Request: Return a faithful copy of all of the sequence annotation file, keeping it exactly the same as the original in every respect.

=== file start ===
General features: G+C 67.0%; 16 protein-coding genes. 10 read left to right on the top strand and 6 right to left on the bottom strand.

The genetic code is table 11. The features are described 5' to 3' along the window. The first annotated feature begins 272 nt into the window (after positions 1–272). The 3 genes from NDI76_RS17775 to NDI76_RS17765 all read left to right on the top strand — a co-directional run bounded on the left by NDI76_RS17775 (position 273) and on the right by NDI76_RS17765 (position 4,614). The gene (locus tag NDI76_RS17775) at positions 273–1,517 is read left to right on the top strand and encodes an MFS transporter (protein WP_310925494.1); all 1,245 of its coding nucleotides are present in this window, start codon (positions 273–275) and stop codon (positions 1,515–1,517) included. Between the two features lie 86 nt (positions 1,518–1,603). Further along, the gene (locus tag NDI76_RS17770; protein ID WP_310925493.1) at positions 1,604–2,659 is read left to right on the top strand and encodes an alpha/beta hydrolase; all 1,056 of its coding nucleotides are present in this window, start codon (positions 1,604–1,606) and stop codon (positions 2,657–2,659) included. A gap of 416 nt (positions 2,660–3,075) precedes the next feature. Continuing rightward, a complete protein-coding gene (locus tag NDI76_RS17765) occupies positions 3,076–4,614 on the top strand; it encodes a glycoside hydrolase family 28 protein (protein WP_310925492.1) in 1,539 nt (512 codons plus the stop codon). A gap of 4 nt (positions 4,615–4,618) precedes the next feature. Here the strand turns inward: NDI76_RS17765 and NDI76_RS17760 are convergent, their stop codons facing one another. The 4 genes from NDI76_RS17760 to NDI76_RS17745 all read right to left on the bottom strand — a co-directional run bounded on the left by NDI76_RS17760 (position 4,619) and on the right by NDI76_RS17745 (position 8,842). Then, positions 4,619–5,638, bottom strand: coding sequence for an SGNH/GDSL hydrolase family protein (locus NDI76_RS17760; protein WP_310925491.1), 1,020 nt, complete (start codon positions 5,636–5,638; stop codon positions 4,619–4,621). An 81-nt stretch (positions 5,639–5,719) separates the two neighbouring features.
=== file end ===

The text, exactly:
General features: G+C 67.0%; 16 protein-coding genes. 10 read left to right on the top strand and 6 right to left on the bottom strand.

The genetic code is table 11. The features are described 5' to 3' along the window. The first annotated feature begins 272 nt into the window (after positions 1–272). The 3 genes from NDI76_RS17775 to NDI76_RS17765 all read left to right on the top strand — a co-directional run bounded on the left by NDI76_RS17775 (position 273) and on the right by NDI76_RS17765 (position 4,614). The gene (locus tag NDI76_RS17775) at positions 273–1,517 is read left to right on the top strand and encodes an MFS transporter (protein WP_310925494.1); all 1,245 of its coding nucleotides are present in this window, start codon (positions 273–275) and stop codon (positions 1,515–1,517) included. Between the two features lie 86 nt (positions 1,518–1,603). Further along, the gene (locus tag NDI76_RS17770; protein ID WP_310925493.1) at positions 1,604–2,659 is read left to right on the top strand and encodes an alpha/beta hydrolase; all 1,056 of its coding nucleotides are present in this window, start codon (positions 1,604–1,606) and stop codon (positions 2,657–2,659) included. A gap of 416 nt (positions 2,660–3,075) precedes the next feature. Continuing rightward, a complete protein-coding gene (locus tag NDI76_RS17765) occupies positions 3,076–4,614 on the top strand; it encodes a glycoside hydrolase family 28 protein (protein WP_310925492.1) in 1,539 nt (512 codons plus the stop codon). A gap of 4 nt (positions 4,615–4,618) precedes the next feature. Here the strand turns inward: NDI76_RS17765 and NDI76_RS17760 are convergent, their stop codons facing one another. The 4 genes from NDI76_RS17760 to NDI76_RS17745 all read right to left on the bottom strand — a co-directional run bounded on the left by NDI76_RS17760 (position 4,619) and on the right by NDI76_RS17745 (position 8,842). Then, positions 4,619–5,638, bottom strand: coding sequence for an SGNH/GDSL hydrolase family protein (locus NDI76_RS17760; protein WP_310925491.1), 1,020 nt, complete (start codon positions 5,636–5,638; stop codon positions 4,619–4,621). An 81-nt stretch (positions 5,639–5,719) separates the two neighbouring features.